Friday, July 13, 2007

Truth in advertising

As you probably know if you're reading this blog, global warmism is really all about stealthily foisting huge tax increases on and imposing more governmental control over the lives of an unsuspecting and unwilling public, who would call BS on the whole thing without the clever rhetorical sleight of hand of "saving the planet." It turns out that you can put a dress on a pig after all.

Kudos to ancient House Energy and Commerce Chairman John Dingell (D, Mi) for his honesty in proposing a direct tax on carbon emissions, instead of the usual end run of pretending they are taxing businesses, using them as a middleman to give the false impression not taxing the general public, as the Wall Street Journal reports:

This week's prize for honest liberalism goes to Michigan's John Dingell, who is having fun with his fellow Democrats while also making a useful point about the politics of global warming. [He] has announced that he plans to introduce as early as this week a new tax on carbon emissions.

Now, that's the way to clear a Capitol Hill hearing room. Americans are already miffed at paying $3 a gallon for gasoline, a fact that has the Members assailing oil companies on a daily basis. So the last thing Democrats seeking re-election want to do is pile on another dollar or two a gallon in taxes--especially in the name of "saving the planet" from the speculative danger of global warming 50 or 100 years from now. Their voters have to deal with the more immediate danger of missing the mortgage payment.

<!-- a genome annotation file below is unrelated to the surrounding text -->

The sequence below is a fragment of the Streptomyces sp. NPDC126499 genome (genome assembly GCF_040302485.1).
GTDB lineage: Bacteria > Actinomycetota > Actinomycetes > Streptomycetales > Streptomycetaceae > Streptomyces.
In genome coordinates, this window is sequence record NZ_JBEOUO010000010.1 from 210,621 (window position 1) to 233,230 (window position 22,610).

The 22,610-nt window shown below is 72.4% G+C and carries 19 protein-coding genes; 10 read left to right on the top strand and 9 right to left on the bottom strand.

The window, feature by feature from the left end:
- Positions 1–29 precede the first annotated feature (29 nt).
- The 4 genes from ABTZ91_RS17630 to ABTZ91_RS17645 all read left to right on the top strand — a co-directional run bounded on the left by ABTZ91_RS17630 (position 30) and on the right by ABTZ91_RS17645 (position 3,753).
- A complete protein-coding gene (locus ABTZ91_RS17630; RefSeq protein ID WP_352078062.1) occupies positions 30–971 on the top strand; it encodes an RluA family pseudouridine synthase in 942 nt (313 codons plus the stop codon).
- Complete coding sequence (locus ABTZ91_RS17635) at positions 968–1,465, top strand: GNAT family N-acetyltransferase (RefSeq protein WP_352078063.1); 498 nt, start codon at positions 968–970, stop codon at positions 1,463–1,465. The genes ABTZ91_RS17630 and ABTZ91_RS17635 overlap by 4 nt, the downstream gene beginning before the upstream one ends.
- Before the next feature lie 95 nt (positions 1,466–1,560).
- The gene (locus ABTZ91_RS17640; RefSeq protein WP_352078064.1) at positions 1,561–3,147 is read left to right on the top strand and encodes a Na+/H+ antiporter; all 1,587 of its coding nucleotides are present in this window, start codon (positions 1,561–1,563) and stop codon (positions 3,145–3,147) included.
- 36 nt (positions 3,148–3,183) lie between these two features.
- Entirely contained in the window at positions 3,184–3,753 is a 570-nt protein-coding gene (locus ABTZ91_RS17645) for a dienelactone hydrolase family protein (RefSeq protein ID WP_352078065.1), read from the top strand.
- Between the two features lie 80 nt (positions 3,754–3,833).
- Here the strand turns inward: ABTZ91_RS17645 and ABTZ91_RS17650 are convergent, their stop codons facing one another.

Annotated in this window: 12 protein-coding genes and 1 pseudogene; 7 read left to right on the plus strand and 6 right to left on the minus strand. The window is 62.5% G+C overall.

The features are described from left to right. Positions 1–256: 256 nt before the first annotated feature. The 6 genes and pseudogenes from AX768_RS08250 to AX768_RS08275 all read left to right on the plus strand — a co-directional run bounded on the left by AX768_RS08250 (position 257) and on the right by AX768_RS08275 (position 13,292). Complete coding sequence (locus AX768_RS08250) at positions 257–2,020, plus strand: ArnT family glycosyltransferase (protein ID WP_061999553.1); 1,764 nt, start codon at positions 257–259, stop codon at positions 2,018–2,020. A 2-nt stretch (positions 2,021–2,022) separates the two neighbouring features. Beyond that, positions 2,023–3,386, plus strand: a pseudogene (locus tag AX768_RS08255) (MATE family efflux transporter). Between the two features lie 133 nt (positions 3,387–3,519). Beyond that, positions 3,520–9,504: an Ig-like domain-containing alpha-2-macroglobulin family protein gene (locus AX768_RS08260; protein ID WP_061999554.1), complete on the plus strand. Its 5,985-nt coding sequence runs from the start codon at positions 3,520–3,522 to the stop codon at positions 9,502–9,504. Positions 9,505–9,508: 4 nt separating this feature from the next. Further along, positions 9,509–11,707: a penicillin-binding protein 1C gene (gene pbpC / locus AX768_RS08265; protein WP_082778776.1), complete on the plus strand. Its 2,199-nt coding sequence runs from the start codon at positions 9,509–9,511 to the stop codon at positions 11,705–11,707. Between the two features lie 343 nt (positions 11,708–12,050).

Mr. Dingell knows all this. His point is to force his colleagues--and the voters--to be more honest about the cost of their global-warming posturing. It's one thing to pay 100 bucks to hear Madonna at the "Live Earth" concert, or impress your girlfriend by wearing an "I reduced my carbon footprint" T-shirt. It's quite another to accept that energy prices would have to rise by many multiples to make even a degree's worth of difference to the world's climate. "I sincerely doubt that the American people will be willing to pay what this is really going to cost them," Mr. Dingell said on C-SPAN last week.

That's why most politicians prefer policy artifice that disguises the cost of raising energy prices. These policy tricks include higher automobile mileage standards and a "cap and trade" regime for swapping "credits" for carbon emissions. These schemes shift the direct costs onto businesses, which then pass them along indirectly to unwitting consumers. These policies still amount to taxes on energy use, but they allow politicians and green lobbyists to pretend that you can "save the world" for the price of a concert ticket. [...]

As it happens, neither cap and trade nor higher fuel mileage standards would reduce emissions all that much, if at all. Most of Europe has been busting through its carbon limits under the Kyoto Protocol, while the mileage mandates imposed in the U.S. in the 1970s didn't stop Americans from purchasing SUVs and trucks. The only thing that has slowed those sales is $3 gasoline--thus the policy logic of Mr. Dingell's tax proposal.